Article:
Werner Mauss in der Internationalen Presse  

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40 Years of Fighting Crime – A Pioneer in the Fight Against Criminality

Hannoversche Allgemeine Zeitung


Hannoversche Allgemeine Zeitung No. 149, 29.06.2000


Mauss believes Düe guilty

Hanover (sw). Former Federal Criminal Police Office (BKA) agent Werner Mauss believes jeweller René Düe to be “guilty” of insurance fraud. Mauss defends the methods he employed as undercover investigator in the Düe case in 1982:

“I did nothing wrong.”

The spectacular jewellery find in the old town has brought the Düe case back into the news. Now agent Werner Mauss, a central figure in the 1982 case, has also made his feelings known. Using the alias Claude he worked his way into the jeweller’s confidence with the aim of proving insurance fraud. Mauss’s cover was later blown – and since then his reputation has been dogged by rumours of his suspect methods.

Mauss cannot avoid making the headlines. Most recently, in 1998, he was accused of having paid Columbian guerrillas to obtain the release of hostages without the Columbian government’s knowledge. He was acquitted.

Mauss has remained a secretive person. Asked about where he lives, he answers briefly: “In Germany”: Is he still on the Düe case?

Questions in this direction arouse an indignant rejection. HAZ editor Stefan Wittke talked to Werner Mauss.

The jewellery supposedly stolen from René Düe was found in his father’s former workshop. Is that a late triumph for you?

In all my thirty-plus years of work as an undercover investigator I have never felt any sense of triumph. That is still how I feel today. But it is true that the original suspicions on the part of the police, the public prosecutor’s office and the state department of criminal investigation were vindicated. Düe arranged the robbery himself. He is guilty.

You’ve not been directly involved in the case for a long time, why does it still hold so much interest for you?

A number of journalists used the Düe case over several years to severely damage my reputation. Now the conclusion reached by the original investigation may be confirmed. Of course I have a strong interest in making sure that the public is made aware that the investigations that were carried out by the police and myself at that time were both legitimate and in compliance with the law. Public prosecutor, Hans-Jurgen Grasemann was successful in gaining – wrongly, as we now know for sure – an acquittal for Düe at the Brunswick trial, leading to the police later being accused of persecuting the supposedly innocent Düe. The police officers involved, and myself, have suffered a great deal because of this.

You were a key player in this case; it was largely your work that brought Düe’s conviction in Hanover, although he was later acquitted in Brunswick. According to those involved in Brunswick, even today, the Hanover trial was characterised by “manipulation”. Did you make mistakes?

As undercover investigator I used my experience and my psychological knowledge to crack the case. The investigation was lead by the state criminal investigation office. My job was to follow just one of many leads in the case. I only worked on establishing direct contact with Düe, and everything I did was agreed upon with the police and public prosecutor’s office and approved by them in advance. I am of the opinion, therefore, that I did nothing wrong.

Are you still convinced that the methods used by yourself and the police were in accordance with the rule of law?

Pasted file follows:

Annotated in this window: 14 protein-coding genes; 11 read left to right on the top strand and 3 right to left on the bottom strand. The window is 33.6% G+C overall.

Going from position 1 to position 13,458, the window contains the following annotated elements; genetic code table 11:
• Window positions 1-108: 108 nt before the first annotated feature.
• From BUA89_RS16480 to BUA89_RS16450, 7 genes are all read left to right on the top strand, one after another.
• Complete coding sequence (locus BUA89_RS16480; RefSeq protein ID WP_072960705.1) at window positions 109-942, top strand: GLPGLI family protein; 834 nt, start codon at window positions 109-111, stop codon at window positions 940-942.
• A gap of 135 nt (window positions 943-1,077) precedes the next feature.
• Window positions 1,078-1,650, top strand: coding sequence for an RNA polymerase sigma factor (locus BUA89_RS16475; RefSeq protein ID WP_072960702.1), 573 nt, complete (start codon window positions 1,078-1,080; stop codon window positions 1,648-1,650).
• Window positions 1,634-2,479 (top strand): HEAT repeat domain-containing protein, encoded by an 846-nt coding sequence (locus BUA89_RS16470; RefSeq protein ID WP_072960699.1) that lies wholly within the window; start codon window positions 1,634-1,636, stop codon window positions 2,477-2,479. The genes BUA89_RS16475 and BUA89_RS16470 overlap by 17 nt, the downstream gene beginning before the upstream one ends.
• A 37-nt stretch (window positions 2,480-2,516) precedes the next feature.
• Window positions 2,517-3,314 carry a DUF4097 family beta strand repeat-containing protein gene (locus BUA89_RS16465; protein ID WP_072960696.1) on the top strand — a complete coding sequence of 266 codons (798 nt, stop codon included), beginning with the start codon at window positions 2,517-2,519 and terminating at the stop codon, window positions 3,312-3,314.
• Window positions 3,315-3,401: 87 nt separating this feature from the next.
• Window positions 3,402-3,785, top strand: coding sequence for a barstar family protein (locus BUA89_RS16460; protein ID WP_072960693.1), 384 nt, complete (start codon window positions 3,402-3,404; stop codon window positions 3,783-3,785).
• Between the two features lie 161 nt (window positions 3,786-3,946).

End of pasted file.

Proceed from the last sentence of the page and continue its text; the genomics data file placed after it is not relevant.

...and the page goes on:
My methods were proper and correct. If you are hinting at the bugging operation used against Düe in France, I can tell you that it did happen, but it was done abroad and by the police, not by me. As far as I know this took place on the basis of letters rogatory to France and with the collaboration of a French investigating magistrate. I was not aware that such measures were contestable at that time in Germany. The current legal situation would allow such measures in Germany also.

After his acquittal, Düe was paid a very considerable sum in compensation by the state of Lower Saxony for his two years in prison. What do you think about that now?

At his original trial in 1983, René Düe was given a seven-year sentence. In 1992, a few years after his 1989 acquittal, the Hanover district court dismissed Düe’s damages suit against the Mannheimer Insurance Company on grounds of his “wilful deceit”. The verdict was upheld by the Federal Supreme Court. The judges saw Düe as guilty because of the fact that he had given some jewellery to me in 1982 that he had previously reported as stolen. This judgement meant that all damage claims were forfeit. What I find inexplicable is, that despite this, the state of Lower Saxony went on to pay out the sum of 2.5 million Marks to Düe.

What do you think the Hanover public prosecutor’s office should now do to clear up the Düe case once and for all?

I believe that the police and public prosecutor’s office have taken steps in the right direction; steps that will confirm that the results of investigations submitted by their colleagues at that time were correct. What, in my view, now needs followed up on, are the leads from the alleged contract murder in Turkey.

Does your bringing up of the Istanbul murder trial mean that you believe that René Düe was involved in murder as well as insurance fraud?

My experience of Düe was of a clever swindler. In 1982, he cold-bloodedly attempted to deflect suspicion away from himself and onto his main supplier in New York. Whether or not he is the type of person to arrange a murder; I don’t know.
Do you think it likely that the public prosecutor’s office will soon be calling on you again as witness?

I cannot say. I certainly see no problem with setting my knowledge of the case at the disposal of the courts at any time.

By courtesy of the publisher


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